Joy was unconfined at the IATF Headquarters NCO Club t'other evening, as these pictures help confirm. Left, meet the "Four Silly Sheiks," starring, left to right, Sgt. Dick Moore, Sgt. Clyde Woody, Sgt. Elmer Lamond and Pfc. Dave Schooler. The bandaged arm was incurred prior to the present affray. At right, lens-happy S/Sgt. Karl Peterson, one of the Roundup's leading corn merchants, and Patricia McDonnell smirk into the hard-working shutter-snapper's camera.

Club Sets 'Em Up
At India Base

    IATF HEADQUARTERS - If "man bites dog" is news, how's this: American soldier in India receives - repeat - receives "baksheesh," the occasion being the IATF NCO Club party last week when the drinks 'n' everything were "on the house." As M/Sgt. Marvin Swallow, club president, explained, "We haven't been collecting dues for three months, but with the bar operating every night the Treasury got pretty fat, so we just declared a dividend."
  Music for dancing was furnished by the popular BESA orchestra, M/Sgt. "Steve" Stevens set out a buffet supper fit for a Pharaoh, and those two (non-singing, thank Heaven) bartenders, T/Sgt. Ed Succop and Pvt. Harold Brockman, whipped up a batch of punch. The punch was the focal center of the whole brawl.
  The witches' brew, from a recipe of Maj. G. R. Norman, is designed to grow pink moss on the imbiber's chest and leave him barking like a jackal. It consists of rum, brandy, Vermouth, and (can you take it?) tea, in roughly equal parts. Where such a normally peaceful and genial citizen as the major got the prescription is unknown, probably from a bottle found floating in the Sargosso Sea. The guy who stated that one swallow doesn't make a summer never took a swig of Norman's Nasty Nostrum.
  Thus lubricated, the party, superfluous to say, was some soiree, and pronounced a big success (by those who could still pronounce) when the last jitterbug had been shooed home and the groaning sideboard unburdened.
  Two unsung heroes of the affair were Pvt. Grady Ammons and Pfc. Joe Rose, who volunteered to stay afterwards and clean up the club room. Principal item cleaned up was the remaining punch, and the cold light of morning revealed a certain soldier enjoying a "spot of shooting" in the field outside the barracks, trying his Springfield on some quizzical blackbirds. S/Sgt. Roscoe Alexander was first sleeper to "hit the deck," and his irate descent on the happy huntsman restored the early morning quiet.

Intensive preparation for jungle warfare is part of the training program given to American-trained Chinese troops in India, with particular emphasis upon employing jungle resources against the enemy. Left, punjies - split and sharpened bamboo - are being made for a camouflaged pit such as appears in the center panel. Right, a concealed Chinese soldier is poised for action with a Bren gun, using a vine tied to a tree to steady his weapon.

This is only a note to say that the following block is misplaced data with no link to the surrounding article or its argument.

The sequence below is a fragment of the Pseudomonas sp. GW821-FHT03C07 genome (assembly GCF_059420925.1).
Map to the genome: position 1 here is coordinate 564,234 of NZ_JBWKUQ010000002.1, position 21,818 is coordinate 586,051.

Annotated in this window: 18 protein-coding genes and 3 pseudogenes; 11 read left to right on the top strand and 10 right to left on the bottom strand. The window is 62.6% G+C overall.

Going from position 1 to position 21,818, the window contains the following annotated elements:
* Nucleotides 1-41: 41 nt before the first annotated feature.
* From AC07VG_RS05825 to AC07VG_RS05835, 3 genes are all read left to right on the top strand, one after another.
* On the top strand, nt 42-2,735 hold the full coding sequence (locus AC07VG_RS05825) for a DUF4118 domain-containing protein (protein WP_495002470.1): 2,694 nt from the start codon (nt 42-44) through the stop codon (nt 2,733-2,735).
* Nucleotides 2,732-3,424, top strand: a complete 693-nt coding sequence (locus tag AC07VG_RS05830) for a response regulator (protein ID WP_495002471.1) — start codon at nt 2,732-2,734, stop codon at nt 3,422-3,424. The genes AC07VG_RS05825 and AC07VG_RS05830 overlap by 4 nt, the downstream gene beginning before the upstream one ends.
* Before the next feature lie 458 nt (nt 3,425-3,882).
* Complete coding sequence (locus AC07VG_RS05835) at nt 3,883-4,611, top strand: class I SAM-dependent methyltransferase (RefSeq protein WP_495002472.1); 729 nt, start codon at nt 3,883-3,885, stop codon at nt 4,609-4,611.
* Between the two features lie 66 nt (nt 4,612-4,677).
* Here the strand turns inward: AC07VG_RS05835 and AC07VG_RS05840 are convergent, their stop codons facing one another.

The dogs are reading books,
The apes are playing dice.
The rats are running in the holes
And dancing with the mice.
The cows are dancing 'round,
The chickens are playing ball;
All the goldbricks' work now,
They no longer stall.
The goats are eating cans,
The flies are drinking spry,
For everybody's happy -
The ROUNDUP'S out today.


  WASHINGTON - UP - Acting Secretary of War Robert Paterson announced that service lapel buttons will be awarded to men and women who have been honorably discharged from the Army during this war.
  The buttons will be small, gold-plated and made of plastic, containing an eagle within a circle with his wings extending beyond the circle's edge.

Who dares refute the Roundup's claim that Margaret Chapman is easy on the eyes?  All objectors should pay an immediate visit to the Medical Corps.  This, say we, is worth three columns any day.

The C.B.I. Roundup is a weekly newspaper published by and for the men of the United States Forces in China, Burma, and India, from news and pictures supplied by staff members, soldier correspondents, Office of War Information and other sources. The Roundup is published Thursday of each week and is printed by The Statesman in New Delhi, India. Editorial matter should be sent directly to Major Fred Eldridge, Rear Echelon, Hq., U.S.A.F., C.B.I., New Delhi, and should arrive not later than Monday in order to be included in that week's issue. Pictures must arrive by Sunday and must be negatives or enlargements. Stories should contain full name and organization of sender.

AUGUST  19,  1943    

Original issue of C.B.I. Roundup shared by Ruth Canney, widow of CBI veteran John Canney.

Image of service lapel button (the Ruptured Duck) did not appear in the original paper.

Copyright © 2006 Carl Warren Weidenburner